The wedding went off grandly. I had to assist at the Homes’ Committee Monthly meeting first and dashed off at 3.45 to the wedding. The church was already packed by the “other” guests, and 1/4 of the Assembly Hall was reserved for the K.M.A. Albert Carter, Percy Jones & Lungmow Smith were ushers. The altar was austerely beautiful: a black velvet all-over cloth, then a centre piece of Persian rug, a-topped by a large earthenware vase of peach blossoms. Vases of peach blossom were placed & evergreens in the 2 side tables. Down below in the hall the organ & piano were placed back to back. Percy Glede (Gleed) the organ & Frankie Taylorson the piano.

The lady guests were groomed to perfection atopped by their latest style bonnet. Black was prominent. Mrs Ghislaine Declercq Winslow looked a magnificent grey steed she had a grey postilion hat, and a postilion coat without cape. ‘Twas heard that one lady asked another if she were going to the wedding, “of course,” I want to see, for a change, well dressed folk! I had my black woollen frock, wore my white organdi lace edged blouse, the collar plastron showed handsomely out of the deep “v”. I wore my white string turban and my beautiful lilies.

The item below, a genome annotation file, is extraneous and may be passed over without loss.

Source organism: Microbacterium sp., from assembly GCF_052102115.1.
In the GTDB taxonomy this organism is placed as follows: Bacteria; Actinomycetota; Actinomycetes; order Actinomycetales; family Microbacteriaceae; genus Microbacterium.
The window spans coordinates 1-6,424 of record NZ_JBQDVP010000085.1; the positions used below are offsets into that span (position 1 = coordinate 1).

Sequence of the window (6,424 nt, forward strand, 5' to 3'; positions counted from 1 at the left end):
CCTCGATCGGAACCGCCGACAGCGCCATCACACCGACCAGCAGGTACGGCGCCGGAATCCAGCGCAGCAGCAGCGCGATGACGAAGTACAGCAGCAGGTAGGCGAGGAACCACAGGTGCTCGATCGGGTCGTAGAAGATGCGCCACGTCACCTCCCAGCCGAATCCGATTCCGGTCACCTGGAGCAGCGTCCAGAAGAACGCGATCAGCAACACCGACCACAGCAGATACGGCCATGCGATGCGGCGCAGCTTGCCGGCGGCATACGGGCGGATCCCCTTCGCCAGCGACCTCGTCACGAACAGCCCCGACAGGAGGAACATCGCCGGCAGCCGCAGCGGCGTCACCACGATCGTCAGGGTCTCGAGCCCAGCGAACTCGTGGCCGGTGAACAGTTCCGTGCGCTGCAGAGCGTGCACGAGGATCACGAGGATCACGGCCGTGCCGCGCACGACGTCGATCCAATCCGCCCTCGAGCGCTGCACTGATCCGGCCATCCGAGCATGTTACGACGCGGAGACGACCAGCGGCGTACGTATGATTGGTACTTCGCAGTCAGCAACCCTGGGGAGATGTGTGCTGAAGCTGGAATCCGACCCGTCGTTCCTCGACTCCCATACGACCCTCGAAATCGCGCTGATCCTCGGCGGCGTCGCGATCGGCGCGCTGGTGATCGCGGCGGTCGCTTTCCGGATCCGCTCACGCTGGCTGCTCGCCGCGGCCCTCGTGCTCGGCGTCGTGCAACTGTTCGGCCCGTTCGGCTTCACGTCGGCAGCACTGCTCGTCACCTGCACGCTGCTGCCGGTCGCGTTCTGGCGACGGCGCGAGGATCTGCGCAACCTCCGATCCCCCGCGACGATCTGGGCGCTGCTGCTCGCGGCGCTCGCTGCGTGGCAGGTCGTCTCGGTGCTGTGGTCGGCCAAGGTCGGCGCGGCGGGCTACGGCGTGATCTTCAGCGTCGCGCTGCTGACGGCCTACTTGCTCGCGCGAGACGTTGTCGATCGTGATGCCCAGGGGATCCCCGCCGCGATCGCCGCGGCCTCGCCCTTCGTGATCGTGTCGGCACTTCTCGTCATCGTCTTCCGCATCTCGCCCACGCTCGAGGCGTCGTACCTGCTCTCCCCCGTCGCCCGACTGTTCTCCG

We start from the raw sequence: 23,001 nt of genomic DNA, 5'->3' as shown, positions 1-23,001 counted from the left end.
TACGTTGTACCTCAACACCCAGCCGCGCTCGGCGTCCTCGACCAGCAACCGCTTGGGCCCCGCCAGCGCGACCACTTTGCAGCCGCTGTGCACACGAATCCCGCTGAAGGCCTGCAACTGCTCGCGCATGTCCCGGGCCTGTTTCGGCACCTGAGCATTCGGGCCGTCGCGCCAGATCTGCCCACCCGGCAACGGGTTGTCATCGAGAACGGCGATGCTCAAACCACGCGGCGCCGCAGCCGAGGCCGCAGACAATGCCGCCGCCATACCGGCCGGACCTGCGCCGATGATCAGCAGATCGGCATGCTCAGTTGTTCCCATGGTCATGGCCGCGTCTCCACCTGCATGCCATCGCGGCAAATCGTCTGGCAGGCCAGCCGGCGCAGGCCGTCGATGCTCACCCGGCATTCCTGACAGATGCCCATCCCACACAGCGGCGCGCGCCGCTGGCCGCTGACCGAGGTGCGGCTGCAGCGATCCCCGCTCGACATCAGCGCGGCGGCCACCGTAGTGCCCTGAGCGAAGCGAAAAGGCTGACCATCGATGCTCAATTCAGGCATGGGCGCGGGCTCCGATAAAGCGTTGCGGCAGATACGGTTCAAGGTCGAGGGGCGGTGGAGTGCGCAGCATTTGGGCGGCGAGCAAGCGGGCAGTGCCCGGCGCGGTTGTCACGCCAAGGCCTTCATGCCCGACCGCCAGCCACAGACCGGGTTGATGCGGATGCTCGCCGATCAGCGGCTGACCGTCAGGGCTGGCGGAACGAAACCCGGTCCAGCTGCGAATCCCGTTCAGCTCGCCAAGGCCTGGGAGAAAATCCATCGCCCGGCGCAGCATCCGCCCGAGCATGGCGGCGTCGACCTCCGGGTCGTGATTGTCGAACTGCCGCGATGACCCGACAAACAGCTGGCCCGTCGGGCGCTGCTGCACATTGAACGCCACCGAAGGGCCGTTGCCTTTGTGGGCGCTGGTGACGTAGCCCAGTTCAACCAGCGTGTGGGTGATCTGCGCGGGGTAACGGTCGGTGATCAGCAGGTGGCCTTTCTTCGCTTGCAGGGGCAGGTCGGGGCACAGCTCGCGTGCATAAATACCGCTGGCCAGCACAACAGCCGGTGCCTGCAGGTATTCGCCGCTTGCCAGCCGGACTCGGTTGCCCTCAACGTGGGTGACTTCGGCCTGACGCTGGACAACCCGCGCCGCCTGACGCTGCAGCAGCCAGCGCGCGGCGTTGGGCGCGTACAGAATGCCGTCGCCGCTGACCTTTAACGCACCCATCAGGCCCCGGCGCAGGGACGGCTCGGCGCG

Clemmie looked most bride like in her short sleeved blue dress and white silk turban with stiff white nose veil. Jo Kemball & Claire Abbess made a fine “pair-some” bridesmaids.

As for the Rev. H. Cook he was dramatic. His pause after: “let those who have any just cause to prevent this wedding...” I was impressed by his emphasis and deliberation when he uttered “for better, for worse, in sickness and in health love cherish and honour”. No loop holes for a divorce.